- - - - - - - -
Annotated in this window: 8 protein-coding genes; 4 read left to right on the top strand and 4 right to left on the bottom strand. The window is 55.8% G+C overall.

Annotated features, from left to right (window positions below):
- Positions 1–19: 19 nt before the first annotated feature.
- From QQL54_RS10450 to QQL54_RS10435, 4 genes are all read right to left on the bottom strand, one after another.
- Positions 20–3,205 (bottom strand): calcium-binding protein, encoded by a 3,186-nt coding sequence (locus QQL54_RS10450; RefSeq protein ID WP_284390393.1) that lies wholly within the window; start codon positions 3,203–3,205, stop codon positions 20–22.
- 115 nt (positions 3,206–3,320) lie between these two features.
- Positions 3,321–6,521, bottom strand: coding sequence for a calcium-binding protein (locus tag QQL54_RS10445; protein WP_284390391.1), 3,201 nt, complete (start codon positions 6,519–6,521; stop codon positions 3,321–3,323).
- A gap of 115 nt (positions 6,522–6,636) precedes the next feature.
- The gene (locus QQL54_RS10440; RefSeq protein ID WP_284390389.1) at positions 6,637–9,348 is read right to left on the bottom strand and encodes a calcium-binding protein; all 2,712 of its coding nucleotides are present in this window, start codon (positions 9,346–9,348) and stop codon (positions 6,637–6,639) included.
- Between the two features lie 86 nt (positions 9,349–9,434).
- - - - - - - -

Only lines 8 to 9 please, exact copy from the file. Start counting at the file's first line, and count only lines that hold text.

- A gap of 115 nt (positions 6,522–6,636) precedes the next feature.
- The gene (locus QQL54_RS10440; RefSeq protein ID WP_284390389.1) at positions 6,637–9,348 is read right to left on the bottom strand and encodes a calcium-binding protein; all 2,712 of its coding nucleotides are present in this window, start codon (positions 9,346–9,348) and stop codon (positions 6,637–6,639) included.